This month marks the one year anniversary of when I sold basically all of my stuff and took off to Europe with a one-way ticket. (I wrote in detail how I afford a life of full-time travel in this article.) The interesting thing is, every place I’ve lived, I’ve learned some frugal tricks that are commonplace in those areas.
Keep in mind that many parts of Europe live with a lot less disposable income than we have in the United States. So they have a lot of interesting ways to save money, some of which you may wish to adapt to cut your own expenses. Here are five ways that Europeans save money. (Obviously, these tips are from the Europeans I met, and may not be representative of all Europeans.)
Don’t have a dryer.
One of the requirements at the Airbnbs I booked was that they had to have a washing machine. No way did I want to lug my dirty clothes around a strange city in search of a laundromat, then try to figure out how to use the machine with instructions that were in a language I could not yet read.
Well, finding a place with washers was easy. Finding a place with dryers? Nearly impossible. That’s because hardly anyone in Europe – at least the countries where I visited – uses dryers.
Most of the apartments I rented came equipped with a folding drying rack to put up for drying your clothes, while others had laundry lines. In fact, if you walk around residential areas in many European cities, clothing drying on lines like banners above the streets is ubiquitous. You can save a fortune on your electric bill by not using a dryer, as well as saving on the cost of the dryer itself.
Only use your hot water heater when you need hot water.
One thing that took a little getting used to was the fact that in many of the places I stayed, you only had hot water when you turned on the water heater. There was generally one that served both the kitchen and the bathroom, but I stayed in a few locales that had a separate heater for each room.
These aren’t massive hot water heaters like the ones we use in the United States, but smaller ones. They take 15-30 minutes to fully heat up, so you have to plan ahead when you want to do your dishes or have a shower. After you’ve used your hot water, you flip off the switch. You’ll have a small amount of hot-to-warm water for the next few hours (sometimes up to 12) for quick handwashing. Once that runs out or cools off, the running water you use will be cold.
It sounds terribly inconvenient and it was, initially. But I got better at planning when I was going to have a shower, if I didn’t have hot water for dishes, I quickly boiled a pot of water to pour into the kitchen sink, and I adapted.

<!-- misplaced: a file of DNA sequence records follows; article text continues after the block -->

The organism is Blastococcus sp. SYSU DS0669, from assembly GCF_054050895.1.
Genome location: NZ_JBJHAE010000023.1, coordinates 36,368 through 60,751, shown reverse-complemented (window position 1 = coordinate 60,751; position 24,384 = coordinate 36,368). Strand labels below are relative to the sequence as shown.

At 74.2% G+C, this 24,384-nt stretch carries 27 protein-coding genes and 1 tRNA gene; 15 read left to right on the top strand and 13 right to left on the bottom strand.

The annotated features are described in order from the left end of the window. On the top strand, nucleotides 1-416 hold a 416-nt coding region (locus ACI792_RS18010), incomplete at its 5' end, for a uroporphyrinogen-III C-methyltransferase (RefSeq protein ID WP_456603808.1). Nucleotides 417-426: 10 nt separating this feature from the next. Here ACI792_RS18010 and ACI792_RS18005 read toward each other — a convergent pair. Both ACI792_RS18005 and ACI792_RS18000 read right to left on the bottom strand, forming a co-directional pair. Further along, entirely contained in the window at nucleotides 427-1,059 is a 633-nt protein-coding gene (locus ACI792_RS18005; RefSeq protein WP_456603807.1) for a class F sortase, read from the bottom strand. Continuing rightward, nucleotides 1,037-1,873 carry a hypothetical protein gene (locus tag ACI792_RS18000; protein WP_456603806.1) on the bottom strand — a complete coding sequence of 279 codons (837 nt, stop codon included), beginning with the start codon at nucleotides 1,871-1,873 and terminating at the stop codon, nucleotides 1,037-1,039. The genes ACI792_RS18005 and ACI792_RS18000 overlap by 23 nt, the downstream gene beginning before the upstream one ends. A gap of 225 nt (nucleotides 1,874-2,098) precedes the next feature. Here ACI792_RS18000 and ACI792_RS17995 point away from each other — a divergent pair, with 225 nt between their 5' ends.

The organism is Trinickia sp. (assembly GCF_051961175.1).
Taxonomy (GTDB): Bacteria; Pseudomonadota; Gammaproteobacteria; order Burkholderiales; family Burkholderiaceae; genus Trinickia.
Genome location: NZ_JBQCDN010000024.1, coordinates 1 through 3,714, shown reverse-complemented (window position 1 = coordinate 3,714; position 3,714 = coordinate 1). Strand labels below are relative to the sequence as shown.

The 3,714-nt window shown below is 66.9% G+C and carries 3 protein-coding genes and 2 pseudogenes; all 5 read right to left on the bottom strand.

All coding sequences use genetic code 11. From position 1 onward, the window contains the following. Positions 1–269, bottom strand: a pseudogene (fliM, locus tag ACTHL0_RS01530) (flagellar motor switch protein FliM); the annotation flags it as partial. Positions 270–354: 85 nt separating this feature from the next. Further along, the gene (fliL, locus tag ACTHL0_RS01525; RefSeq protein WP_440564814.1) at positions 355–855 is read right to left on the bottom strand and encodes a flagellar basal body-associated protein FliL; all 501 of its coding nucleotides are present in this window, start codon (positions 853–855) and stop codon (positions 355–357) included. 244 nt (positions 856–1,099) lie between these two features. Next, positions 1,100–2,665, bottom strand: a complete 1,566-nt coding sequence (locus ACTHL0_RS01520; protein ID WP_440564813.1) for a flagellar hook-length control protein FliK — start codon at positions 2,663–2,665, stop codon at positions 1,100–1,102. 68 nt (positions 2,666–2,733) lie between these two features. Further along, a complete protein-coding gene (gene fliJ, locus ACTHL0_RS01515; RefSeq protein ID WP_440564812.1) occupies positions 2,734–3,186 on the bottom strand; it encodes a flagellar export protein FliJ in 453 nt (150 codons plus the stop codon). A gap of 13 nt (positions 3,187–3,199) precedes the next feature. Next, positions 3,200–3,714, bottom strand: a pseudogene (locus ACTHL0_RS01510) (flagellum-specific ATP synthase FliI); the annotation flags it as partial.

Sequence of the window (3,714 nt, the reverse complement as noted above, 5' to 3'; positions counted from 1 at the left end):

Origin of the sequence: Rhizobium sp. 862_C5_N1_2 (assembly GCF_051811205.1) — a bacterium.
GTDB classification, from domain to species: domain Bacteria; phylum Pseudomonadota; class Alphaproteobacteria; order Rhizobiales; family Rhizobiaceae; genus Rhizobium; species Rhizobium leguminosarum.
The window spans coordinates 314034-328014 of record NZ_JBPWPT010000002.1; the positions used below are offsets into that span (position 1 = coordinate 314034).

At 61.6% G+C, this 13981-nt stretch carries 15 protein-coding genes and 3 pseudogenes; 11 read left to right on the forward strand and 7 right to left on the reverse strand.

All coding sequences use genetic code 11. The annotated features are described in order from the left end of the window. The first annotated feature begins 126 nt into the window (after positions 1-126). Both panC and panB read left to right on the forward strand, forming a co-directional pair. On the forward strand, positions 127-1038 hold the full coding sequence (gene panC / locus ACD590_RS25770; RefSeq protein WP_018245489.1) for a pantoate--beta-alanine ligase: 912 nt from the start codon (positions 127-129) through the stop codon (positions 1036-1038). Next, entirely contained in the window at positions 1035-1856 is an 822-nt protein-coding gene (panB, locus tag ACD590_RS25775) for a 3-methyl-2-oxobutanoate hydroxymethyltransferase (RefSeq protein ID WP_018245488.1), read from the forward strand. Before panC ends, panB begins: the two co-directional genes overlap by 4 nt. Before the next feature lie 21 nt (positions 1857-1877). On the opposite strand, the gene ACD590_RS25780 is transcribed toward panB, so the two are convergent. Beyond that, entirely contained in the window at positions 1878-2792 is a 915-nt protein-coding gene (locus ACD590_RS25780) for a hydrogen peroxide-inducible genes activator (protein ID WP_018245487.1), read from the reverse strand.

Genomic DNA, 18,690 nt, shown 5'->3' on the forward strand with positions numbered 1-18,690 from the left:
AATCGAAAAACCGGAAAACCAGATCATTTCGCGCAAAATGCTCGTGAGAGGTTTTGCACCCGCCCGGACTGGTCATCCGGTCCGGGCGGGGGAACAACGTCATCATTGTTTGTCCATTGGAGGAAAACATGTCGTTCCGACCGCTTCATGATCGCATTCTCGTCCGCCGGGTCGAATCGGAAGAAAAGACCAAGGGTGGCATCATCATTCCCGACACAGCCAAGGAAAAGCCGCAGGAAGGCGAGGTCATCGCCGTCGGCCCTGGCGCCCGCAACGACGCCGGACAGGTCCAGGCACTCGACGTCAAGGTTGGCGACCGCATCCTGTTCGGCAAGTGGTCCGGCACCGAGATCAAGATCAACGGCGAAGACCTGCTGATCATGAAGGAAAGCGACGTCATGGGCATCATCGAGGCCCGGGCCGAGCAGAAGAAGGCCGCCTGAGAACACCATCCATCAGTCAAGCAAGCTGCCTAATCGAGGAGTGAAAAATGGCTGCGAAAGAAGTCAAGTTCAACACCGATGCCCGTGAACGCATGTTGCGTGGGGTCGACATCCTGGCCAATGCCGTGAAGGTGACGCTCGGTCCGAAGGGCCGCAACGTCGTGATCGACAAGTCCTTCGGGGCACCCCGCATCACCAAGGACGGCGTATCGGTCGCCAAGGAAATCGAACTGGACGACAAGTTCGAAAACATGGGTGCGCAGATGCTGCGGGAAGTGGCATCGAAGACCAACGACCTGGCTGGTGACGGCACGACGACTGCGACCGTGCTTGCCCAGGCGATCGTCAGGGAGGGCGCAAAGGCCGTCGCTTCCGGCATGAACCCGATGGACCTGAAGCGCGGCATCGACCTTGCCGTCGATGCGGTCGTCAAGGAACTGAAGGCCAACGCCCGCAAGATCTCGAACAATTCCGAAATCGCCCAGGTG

Go out for lunch or coffee instead of dinner.
Meeting up at restaurants is a huge part of the culture in many of the cities I visited. But having dinner is pretty expensive. I found that during the day, sidewalk cafes were absolutely jam-packed with people enjoying coffee together – you couldn’t find a table anywhere. Lunchtime was also busy (when prices are lower.)
Remember, frugality doesn’t mean you have to give up on everything fun. It means you have to prioritize and budget for the things that mean a lot to you. And if that means meeting up at cafes with your friends, then suggest having coffee instead of a full meal.
Use your dried bread.
I’d never heard of “rusks” before going to Europe. (Perhaps you have and I’m just sheltered.) Rusks are pieces of twice-baked bread that you can make once your bread becomes stale.
In Greece, rusks were often placed at the bottom of a dish and topped with soup or another hot food, which softened it up. They’re also placed at the bottom of a bowl of salad where they soak up the salad dressing. While I wasn’t really a fan, lots of folks really love it and find it a tasty way to end their meal.
You could easily take your cute from Europeans and twice-bake your stale bread after cutting it into sticks or cube form and use it like crackers or croutons. Not only does this make use of your stale bread that most people would throw out, it also spares you from needing to purchase croutons or crackers.
When I lived in Europe, I didn’t have a vehicle. In larger cities like Athens, I used Uber sometimes to get around, but for the most part, it was me and my own two feet. The entire time I was in Montenegro, I rode in a car only one time other than entering and leaving the country.
This helped me in many ways. First, it got me out there every single day, rain or shine. When you live in a tiny apartment, even when you stock up on some food items, you still find yourself hitting the markets on a regular basis. I shopped for food daily throughout most of my stay – it’s nice to pick up your baguette, meat, and vegetables when they’re at their peak freshness.
The other great thing about it is fitness. When I first arrived in Europe I was hyperventilating up the hill to my beautiful Athens apartment. By the time I left many months later, I was carrying a 30-pound backpack full of food, bottled water, and wine up 435 stairs to my apartment in Montenegro. Yes, you read that right – 435 stairs and I was no longer huffing and puffing.
Walking saved me a fortune: no car payment, no car insurance, no repairs, no parking costs. And best of all, it made me a whole lot healthier without a pricey gym membership.
Do you have any thrifty habits you learned from another country?
I’m currently in Mexico and will have another article along these lines of frugal ideas from this part of the world if you guys are interested. Have you picked up any thrifty tips while traveling or living in a different country? Please share your ideas in the comments.